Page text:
Also, how much of that information do you still remember? Going by my own experience, I would estimate around 10%. That’s not a lot.

Finally, college as an environment is not conducive to learning. You spend half of your time getting drunk and trying to get laid. You can do all of these things much cheaper outside of higher education.

The Unconventional Route

Doing the unconventional thing and skipping college is almost always the smarter thing to do.

Choose a project that excites you. Apply yourself. Gather real-world skills and real-world experiences.

Once your academic competition enters the marketplace, you will be years ahead of them. You will already have started accumulating wealth while they are still paying off their students’ debts.

For example, people pay tens of thousands of dollars to get an MBA, without adding any practical skills to their toolboxes.

The unconventional (and the smarter option) would be to start an online business. This will force you to learn about all the important areas of business — product creation, marketing, sales, logistics, management, etc.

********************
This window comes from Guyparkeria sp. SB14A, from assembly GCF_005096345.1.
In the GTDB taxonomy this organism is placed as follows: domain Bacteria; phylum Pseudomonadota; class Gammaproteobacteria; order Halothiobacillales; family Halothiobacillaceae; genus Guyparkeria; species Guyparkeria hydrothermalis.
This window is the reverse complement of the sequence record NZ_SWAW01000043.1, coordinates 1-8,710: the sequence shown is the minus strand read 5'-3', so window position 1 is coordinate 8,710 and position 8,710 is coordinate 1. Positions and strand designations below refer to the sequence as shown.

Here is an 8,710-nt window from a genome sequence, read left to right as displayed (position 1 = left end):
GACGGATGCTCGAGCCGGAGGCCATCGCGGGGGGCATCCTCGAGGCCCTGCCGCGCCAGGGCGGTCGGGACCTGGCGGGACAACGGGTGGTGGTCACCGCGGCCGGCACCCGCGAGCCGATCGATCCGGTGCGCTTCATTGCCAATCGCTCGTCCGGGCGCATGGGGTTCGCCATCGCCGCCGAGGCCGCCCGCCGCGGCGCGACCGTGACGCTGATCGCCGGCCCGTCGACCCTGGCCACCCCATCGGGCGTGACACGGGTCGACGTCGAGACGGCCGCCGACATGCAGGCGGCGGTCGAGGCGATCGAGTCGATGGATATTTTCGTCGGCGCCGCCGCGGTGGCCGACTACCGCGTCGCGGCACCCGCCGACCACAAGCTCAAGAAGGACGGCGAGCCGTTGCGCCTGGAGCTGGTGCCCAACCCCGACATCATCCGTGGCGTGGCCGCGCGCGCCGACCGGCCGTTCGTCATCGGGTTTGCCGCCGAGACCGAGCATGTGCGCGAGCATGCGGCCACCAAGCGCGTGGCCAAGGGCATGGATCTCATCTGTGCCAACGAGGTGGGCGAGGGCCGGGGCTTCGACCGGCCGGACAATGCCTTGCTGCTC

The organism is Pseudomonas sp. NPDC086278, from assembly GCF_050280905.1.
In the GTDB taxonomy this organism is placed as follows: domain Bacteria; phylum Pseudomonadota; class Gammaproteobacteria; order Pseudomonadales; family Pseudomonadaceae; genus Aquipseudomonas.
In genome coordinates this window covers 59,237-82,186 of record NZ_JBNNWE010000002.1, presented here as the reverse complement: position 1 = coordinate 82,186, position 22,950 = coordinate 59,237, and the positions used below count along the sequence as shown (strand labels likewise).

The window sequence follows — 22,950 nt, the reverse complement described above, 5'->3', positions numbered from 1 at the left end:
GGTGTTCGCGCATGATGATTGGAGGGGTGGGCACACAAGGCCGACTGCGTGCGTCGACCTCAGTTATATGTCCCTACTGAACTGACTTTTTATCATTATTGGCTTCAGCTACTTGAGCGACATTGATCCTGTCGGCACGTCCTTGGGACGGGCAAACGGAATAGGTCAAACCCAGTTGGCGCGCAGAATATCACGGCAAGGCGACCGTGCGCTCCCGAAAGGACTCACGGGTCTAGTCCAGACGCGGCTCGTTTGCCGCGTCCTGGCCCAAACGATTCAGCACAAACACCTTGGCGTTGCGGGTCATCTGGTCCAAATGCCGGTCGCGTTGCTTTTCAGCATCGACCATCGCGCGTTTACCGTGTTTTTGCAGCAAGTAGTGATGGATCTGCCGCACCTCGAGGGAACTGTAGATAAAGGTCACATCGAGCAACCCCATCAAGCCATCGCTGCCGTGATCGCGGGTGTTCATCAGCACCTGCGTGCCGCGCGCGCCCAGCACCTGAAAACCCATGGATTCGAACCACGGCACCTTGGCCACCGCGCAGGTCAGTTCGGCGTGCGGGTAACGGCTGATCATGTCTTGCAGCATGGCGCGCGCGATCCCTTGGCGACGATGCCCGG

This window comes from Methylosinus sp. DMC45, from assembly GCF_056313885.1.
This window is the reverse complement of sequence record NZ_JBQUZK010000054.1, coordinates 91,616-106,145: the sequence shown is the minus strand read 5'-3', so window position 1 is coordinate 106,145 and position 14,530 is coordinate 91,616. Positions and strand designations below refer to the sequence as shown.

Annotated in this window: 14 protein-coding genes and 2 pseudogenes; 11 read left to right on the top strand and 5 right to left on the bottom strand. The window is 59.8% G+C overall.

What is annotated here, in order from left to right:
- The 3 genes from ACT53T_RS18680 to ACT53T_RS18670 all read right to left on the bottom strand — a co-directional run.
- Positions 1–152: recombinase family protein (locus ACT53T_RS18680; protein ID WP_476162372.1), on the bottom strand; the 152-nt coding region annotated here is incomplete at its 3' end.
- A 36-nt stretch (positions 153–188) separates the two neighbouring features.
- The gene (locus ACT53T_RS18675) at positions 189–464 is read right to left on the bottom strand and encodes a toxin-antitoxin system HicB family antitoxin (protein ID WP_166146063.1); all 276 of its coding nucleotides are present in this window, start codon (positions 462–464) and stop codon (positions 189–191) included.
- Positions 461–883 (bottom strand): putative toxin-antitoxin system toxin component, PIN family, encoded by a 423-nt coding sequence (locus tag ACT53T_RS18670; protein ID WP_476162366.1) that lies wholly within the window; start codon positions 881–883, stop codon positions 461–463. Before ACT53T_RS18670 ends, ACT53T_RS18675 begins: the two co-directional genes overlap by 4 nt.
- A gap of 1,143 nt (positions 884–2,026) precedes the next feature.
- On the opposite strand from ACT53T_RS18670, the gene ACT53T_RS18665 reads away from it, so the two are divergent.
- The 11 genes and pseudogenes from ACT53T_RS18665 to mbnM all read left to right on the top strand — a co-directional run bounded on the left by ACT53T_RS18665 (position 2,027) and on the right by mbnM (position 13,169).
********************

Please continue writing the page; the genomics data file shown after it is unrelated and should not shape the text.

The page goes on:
And you won’t have to miss out on great instruction, either.

Practically any skill you can think of, you can learn online. And instead of studying under some second-tier college professor, you can learn from the absolute best in your field — people who have a proven track record.

2. Quitting Your Job

Everybody hates their jobs.

Just think about yourself — how you feel on a Sunday evening, knowing that the whole charade is about to start over. You dread it.